Former judge of the Indian Supreme Court Justice Markandey Katju has taken a dim view of the apex court ruling that disqualified Yousaf Raza Gilani from the premiership— asserting that a prime minister did not need a trust vote from the Supreme Court.
In an opinion piece written for The Hindu, Justice Katju – who is currently the chairman of the Press Council of India – has claimed that the “Pakistani Supreme Court, particularly its chief justice, has been showing utter lack of restraint. This is not expected of superior courts.” Substantiating his stance against the Pakistan’s highest court, he held that the language of the Pakistani Constitution with regards to this specific provision was clear.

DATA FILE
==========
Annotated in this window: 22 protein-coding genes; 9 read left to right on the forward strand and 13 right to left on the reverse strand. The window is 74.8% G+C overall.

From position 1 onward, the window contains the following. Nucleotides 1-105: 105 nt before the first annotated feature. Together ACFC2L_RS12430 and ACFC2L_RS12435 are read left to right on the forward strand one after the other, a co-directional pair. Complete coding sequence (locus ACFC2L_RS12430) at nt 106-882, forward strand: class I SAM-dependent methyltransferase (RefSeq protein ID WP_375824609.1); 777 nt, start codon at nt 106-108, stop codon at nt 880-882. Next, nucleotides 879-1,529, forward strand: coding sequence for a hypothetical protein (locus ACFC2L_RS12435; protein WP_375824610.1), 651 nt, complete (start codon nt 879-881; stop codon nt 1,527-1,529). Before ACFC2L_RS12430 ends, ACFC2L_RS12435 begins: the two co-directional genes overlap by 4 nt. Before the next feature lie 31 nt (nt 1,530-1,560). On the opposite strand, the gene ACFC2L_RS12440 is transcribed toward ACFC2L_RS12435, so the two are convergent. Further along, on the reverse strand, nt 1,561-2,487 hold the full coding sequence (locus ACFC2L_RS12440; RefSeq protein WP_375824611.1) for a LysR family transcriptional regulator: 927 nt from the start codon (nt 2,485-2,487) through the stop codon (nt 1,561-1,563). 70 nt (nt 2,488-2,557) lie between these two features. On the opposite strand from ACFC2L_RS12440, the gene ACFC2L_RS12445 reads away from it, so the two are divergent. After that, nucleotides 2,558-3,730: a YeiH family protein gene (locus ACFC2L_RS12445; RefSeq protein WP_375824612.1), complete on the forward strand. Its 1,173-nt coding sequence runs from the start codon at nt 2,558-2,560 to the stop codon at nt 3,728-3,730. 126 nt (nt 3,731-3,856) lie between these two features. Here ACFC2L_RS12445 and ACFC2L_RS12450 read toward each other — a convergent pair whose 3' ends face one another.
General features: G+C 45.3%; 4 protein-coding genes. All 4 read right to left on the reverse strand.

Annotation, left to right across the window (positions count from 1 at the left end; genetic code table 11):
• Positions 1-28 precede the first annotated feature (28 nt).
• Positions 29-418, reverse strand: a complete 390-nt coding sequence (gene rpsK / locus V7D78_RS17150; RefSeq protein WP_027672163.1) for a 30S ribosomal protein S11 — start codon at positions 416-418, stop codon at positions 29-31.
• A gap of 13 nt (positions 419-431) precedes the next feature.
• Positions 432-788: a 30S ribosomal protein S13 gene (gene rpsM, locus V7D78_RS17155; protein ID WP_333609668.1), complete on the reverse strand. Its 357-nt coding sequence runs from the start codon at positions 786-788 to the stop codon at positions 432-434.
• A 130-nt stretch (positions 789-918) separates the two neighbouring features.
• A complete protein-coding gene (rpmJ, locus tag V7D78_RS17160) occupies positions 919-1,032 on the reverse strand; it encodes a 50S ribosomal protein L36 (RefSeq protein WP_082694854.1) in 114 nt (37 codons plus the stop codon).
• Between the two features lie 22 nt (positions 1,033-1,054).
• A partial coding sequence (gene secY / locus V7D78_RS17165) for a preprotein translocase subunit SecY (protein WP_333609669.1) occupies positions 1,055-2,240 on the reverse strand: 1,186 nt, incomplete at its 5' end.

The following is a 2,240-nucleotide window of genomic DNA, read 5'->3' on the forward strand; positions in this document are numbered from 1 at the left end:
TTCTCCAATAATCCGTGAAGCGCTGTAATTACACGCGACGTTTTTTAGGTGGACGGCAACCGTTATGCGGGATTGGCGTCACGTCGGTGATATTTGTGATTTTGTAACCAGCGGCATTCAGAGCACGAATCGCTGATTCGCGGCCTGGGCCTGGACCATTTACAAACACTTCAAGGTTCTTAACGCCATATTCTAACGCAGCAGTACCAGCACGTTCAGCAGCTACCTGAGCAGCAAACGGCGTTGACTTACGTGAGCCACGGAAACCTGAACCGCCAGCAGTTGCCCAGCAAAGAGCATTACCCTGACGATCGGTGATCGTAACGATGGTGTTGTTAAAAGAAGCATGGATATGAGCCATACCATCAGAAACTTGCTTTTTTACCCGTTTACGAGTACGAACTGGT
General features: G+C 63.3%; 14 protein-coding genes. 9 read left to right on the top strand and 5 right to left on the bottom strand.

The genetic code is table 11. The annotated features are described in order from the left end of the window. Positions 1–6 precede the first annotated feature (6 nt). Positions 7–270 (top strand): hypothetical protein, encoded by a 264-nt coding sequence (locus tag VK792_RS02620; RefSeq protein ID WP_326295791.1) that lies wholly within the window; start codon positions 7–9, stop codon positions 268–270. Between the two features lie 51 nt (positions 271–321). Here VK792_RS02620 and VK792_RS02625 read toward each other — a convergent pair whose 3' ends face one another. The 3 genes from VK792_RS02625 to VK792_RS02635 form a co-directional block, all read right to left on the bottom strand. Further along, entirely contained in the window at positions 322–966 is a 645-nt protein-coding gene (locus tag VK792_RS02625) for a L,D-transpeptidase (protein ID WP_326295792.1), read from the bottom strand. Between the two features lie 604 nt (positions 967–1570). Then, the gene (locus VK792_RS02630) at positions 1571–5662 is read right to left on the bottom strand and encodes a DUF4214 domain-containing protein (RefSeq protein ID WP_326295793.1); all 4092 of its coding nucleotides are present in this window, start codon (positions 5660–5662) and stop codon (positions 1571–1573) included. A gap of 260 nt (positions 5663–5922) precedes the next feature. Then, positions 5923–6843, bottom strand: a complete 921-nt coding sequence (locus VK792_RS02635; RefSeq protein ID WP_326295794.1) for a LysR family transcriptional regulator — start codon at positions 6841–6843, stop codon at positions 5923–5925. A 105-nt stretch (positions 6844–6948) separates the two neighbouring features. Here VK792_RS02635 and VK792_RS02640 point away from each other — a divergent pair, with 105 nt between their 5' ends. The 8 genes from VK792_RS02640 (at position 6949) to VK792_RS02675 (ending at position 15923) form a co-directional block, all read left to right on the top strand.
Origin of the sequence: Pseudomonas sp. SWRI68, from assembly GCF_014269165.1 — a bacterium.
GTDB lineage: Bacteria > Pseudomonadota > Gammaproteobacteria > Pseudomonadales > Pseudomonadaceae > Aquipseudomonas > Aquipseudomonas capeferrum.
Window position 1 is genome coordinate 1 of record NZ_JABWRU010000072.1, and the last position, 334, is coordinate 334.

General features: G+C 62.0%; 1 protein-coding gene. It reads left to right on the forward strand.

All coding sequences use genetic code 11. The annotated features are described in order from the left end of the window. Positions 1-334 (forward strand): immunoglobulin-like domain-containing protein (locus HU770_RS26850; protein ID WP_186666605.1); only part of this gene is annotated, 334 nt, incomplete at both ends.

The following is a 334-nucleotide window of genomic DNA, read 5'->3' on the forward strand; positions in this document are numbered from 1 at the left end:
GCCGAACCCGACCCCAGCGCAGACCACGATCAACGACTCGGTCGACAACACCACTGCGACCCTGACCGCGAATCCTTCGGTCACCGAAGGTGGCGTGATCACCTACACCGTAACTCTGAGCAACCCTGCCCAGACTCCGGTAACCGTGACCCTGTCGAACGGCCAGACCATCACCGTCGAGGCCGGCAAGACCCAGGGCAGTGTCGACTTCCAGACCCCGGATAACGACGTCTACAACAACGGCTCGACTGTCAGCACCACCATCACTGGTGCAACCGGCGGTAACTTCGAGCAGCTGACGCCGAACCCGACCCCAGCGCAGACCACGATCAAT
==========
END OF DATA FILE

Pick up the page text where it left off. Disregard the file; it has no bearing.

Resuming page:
He cited Section 248(2) of the Pakistani Constitution which states: “No criminal proceedings whatsoever shall be instituted or continued against the president or governor in any court during his term of office.”
He said according to the “principle in British constitutional law, almost every constitution in the world has incorporated a provision giving total immunity to presidents and governors from criminal prosecution”. He said this principle was central for the efficient working of a system. “I fail to understand how proceedings on corruption charges can be instituted against the Pakistani president.”
“It seems to me that the Pakistani Supreme Court has lost its balance and gone berserk. If it does not now come to its senses I am afraid the day is not far off when the Constitution will collapse, and the blame will squarely lie with the court, and particularly its chief justice.”
Published In The Express Tribune, June 22nd, 2012.
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